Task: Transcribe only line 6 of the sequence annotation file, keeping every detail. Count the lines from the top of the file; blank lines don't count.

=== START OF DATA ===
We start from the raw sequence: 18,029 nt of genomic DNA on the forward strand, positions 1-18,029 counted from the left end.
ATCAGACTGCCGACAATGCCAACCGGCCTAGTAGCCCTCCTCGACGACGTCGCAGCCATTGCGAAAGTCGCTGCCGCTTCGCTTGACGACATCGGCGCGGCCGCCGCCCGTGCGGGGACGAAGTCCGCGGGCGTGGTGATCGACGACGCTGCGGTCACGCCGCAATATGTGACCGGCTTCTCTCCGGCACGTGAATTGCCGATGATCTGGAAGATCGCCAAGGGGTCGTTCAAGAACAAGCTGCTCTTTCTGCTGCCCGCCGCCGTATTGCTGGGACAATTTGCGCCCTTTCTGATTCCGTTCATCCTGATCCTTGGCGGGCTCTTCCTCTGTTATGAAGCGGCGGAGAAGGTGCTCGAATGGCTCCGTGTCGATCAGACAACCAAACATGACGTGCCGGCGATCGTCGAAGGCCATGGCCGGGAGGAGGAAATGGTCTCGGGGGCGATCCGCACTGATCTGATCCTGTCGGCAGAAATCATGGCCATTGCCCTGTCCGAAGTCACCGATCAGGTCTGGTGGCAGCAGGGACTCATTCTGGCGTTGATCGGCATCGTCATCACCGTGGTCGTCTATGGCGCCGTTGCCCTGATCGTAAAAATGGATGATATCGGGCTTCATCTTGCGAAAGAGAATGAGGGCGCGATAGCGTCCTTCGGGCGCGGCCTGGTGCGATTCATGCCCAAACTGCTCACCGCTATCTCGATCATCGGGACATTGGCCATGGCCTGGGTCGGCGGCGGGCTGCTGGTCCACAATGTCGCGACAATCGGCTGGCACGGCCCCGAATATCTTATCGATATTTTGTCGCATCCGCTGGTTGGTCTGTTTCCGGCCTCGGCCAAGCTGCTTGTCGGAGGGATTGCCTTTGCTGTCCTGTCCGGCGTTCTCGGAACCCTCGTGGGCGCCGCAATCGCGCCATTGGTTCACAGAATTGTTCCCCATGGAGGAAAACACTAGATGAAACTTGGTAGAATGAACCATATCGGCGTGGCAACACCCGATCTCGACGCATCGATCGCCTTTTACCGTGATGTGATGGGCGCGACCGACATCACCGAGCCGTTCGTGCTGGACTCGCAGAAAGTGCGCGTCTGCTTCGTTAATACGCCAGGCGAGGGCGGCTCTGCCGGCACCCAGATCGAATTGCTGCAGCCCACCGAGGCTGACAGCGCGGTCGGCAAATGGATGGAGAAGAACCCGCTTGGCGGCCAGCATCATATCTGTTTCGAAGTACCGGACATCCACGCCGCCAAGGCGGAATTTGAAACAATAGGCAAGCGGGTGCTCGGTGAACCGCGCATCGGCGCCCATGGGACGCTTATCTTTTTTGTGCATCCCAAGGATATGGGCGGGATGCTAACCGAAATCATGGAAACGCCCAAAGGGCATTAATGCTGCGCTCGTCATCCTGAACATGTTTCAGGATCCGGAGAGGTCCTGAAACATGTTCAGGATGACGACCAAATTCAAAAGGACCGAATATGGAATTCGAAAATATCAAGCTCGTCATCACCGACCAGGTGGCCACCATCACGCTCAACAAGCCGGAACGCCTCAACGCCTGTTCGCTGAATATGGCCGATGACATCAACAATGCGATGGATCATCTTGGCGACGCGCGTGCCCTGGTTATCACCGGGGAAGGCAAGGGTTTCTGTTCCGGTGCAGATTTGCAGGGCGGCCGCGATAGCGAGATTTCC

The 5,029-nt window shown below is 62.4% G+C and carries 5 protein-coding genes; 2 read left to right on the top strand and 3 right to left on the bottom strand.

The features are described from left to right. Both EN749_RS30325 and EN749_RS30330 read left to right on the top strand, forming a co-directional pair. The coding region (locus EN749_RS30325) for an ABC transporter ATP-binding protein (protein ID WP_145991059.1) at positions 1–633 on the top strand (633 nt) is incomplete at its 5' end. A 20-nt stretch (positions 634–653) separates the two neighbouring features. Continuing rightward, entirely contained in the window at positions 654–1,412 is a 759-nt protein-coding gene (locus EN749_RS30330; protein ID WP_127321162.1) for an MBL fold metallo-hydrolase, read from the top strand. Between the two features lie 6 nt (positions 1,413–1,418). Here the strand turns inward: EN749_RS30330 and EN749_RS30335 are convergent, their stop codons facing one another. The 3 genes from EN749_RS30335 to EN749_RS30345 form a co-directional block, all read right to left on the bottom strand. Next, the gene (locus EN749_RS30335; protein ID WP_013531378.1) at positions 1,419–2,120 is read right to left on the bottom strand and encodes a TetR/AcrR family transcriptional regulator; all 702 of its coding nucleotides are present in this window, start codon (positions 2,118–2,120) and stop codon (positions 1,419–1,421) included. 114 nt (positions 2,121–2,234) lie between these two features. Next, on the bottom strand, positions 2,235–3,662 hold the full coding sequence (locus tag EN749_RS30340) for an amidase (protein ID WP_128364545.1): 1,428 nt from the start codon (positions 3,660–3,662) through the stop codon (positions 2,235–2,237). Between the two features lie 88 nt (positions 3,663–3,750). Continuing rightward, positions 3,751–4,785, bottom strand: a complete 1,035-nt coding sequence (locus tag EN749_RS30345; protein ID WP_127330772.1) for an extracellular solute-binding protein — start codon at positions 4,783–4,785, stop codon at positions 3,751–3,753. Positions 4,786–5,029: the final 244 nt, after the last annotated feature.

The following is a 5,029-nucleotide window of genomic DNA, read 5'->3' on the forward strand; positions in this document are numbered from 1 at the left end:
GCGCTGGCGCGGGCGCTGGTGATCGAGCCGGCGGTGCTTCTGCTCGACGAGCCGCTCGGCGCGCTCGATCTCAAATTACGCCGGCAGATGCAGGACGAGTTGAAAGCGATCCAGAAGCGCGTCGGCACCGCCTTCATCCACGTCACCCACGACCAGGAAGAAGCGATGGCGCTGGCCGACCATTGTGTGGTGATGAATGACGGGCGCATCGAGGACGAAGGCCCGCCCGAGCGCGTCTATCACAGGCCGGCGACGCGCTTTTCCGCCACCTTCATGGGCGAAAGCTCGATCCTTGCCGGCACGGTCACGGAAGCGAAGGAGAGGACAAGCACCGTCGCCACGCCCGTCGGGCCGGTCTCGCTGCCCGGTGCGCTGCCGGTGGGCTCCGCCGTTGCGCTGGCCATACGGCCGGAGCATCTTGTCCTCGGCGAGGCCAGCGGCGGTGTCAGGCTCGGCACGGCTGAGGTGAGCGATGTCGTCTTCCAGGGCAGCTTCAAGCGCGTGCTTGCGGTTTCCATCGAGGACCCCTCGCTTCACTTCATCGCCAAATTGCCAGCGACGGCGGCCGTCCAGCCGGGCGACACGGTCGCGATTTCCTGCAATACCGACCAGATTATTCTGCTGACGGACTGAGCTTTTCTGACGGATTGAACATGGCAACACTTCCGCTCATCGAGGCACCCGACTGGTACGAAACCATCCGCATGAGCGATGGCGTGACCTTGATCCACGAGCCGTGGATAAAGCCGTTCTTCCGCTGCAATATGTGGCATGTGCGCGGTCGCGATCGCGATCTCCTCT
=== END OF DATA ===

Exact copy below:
GCGCTGGCGCGGGCGCTGGTGATCGAGCCGGCGGTGCTTCTGCTCGACGAGCCGCTCGGCGCGCTCGATCTCAAATTACGCCGGCAGATGCAGGACGAGTTGAAAGCGATCCAGAAGCGCGTCGGCACCGCCTTCATCCACGTCACCCACGACCAGGAAGAAGCGATGGCGCTGGCCGACCATTGTGTGGTGATGAATGACGGGCGCATCGAGGACGAAGGCCCGCCCGAGCGCGTCTATCACAGGCCGGCGACGCGCTTTTCCGCCACCTTCATGGGCGAAAGCTCGATCCTTGCCGGCACGGTCACGGAAGCGAAGGAGAGGACAAGCACCGTCGCCACGCCCGTCGGGCCGGTCTCGCTGCCCGGTGCGCTGCCGGTGGGCTCCGCCGTTGCGCTGGCCATACGGCCGGAGCATCTTGTCCTCGGCGAGGCCAGCGGCGGTGTCAGGCTCGGCACGGCTGAGGTGAGCGATGTCGTCTTCCAGGGCAGCTTCAAGCGCGTGCTTGCGGTTTCCATCGAGGACCCCTCGCTTCACTTCATCGCCAAATTGCCAGCGACGGCGGCCGTCCAGCCGGGCGACACGGTCGCGATTTCCTGCAATACCGACCAGATTATTCTGCTGACGGACTGAGCTTTTCTGACGGATTGAACATGGCAACACTTCCGCTCATCGAGGCACCCGACTGGTACGAAACCATCCGCATGAGCGATGGCGTGACCTTGATCCACGAGCCGTGGATAAAGCCGTTCTTCCGCTGCAATATGTGGCATGTGCGCGGTCGCGATCGCGATCTCCTCT